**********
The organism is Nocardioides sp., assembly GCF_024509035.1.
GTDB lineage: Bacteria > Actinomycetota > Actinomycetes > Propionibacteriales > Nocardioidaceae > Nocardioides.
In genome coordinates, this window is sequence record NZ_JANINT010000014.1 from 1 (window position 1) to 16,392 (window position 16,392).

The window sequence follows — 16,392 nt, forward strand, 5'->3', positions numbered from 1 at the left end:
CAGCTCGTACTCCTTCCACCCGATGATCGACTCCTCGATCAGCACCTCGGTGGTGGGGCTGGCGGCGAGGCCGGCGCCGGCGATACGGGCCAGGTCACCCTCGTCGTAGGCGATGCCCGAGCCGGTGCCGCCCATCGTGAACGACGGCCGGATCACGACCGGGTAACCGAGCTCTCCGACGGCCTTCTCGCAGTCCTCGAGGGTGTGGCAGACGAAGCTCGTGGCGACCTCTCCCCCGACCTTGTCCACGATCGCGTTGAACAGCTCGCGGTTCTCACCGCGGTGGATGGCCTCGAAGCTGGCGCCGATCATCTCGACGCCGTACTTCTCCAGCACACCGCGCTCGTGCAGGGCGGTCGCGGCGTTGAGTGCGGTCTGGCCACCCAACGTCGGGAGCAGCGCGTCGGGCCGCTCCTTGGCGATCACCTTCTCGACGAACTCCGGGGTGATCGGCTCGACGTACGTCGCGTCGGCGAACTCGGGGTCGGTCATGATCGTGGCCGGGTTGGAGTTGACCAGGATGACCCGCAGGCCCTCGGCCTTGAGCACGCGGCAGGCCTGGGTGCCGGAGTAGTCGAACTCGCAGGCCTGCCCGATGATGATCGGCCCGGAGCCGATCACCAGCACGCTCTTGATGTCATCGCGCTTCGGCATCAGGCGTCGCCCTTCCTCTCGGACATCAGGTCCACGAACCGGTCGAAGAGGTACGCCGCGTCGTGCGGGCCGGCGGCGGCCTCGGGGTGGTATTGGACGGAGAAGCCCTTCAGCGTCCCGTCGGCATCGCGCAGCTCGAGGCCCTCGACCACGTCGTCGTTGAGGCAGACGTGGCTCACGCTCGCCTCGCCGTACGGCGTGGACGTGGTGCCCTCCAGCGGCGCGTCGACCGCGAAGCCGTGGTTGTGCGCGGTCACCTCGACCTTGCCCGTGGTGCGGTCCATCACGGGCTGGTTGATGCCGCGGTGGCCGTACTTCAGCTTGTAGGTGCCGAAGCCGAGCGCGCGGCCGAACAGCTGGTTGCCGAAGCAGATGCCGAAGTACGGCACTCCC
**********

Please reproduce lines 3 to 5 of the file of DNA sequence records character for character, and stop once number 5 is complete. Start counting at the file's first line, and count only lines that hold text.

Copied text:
In genome coordinates, this window is sequence record NZ_JANINT010000014.1 from 1 (window position 1) to 16,392 (window position 16,392).

The window sequence follows — 16,392 nt, forward strand, 5'->3', positions numbered from 1 at the left end:
CAGCTCGTACTCCTTCCACCCGATGATCGACTCCTCGATCAGCACCTCGGTGGTGGGGCTGGCGGCGAGGCCGGCGCCGGCGATACGGGCCAGGTCACCCTCGTCGTAGGCGATGCCCGAGCCGGTGCCGCCCATCGTGAACGACGGCCGGATCACGACCGGGTAACCGAGCTCTCCGACGGCCTTCTCGCAGTCCTCGAGGGTGTGGCAGACGAAGCTCGTGGCGACCTCTCCCCCGACCTTGTCCACGATCGCGTTGAACAGCTCGCGGTTCTCACCGCGGTGGATGGCCTCGAAGCTGGCGCCGATCATCTCGACGCCGTACTTCTCCAGCACACCGCGCTCGTGCAGGGCGGTCGCGGCGTTGAGTGCGGTCTGGCCACCCAACGTCGGGAGCAGCGCGTCGGGCCGCTCCTTGGCGATCACCTTCTCGACGAACTCCGGGGTGATCGGCTCGACGTACGTCGCGTCGGCGAACTCGGGGTCGGTCATGATCGTGGCCGGGTTGGAGTTGACCAGGATGACCCGCAGGCCCTCGGCCTTGAGCACGCGGCAGGCCTGGGTGCCGGAGTAGTCGAACTCGCAGGCCTGCCCGATGATGATCGGCCCGGAGCCGATCACCAGCACGCTCTTGATGTCATCGCGCTTCGGCATCAGGCGTCGCCCTTCCTCTCGGACATCAGGTCCACGAACCGGTCGAAGAGGTACGCCGCGTCGTGCGGGCCGGCGGCGGCCTCGGGGTGGTATTGGACGGAGAAGCCCTTCAGCGTCCCGTCGGCATCGCGCAGCTCGAGGCCCTCGACCACGTCGTCGTTGAGGCAGACGTGGCTCACGCTCGCCTCGCCGTACGGCGTGGACGTGGTGCCCTCCAGCGGCGCGTCGACCGCGAAGCCGTGGTTGTGCGCGGTCACCTCGACCTTGCCCGTGGTGCGGTCCATCACGGGCTGGTTGATGCCGCGGTGGCCGTACTTCAGCTTGTAGGTGCCGAAGCCGAGCGCGCGGCCGAACAGCTGGTTGCCGAAGCAGATGCCGAAGTACGGCACTCCC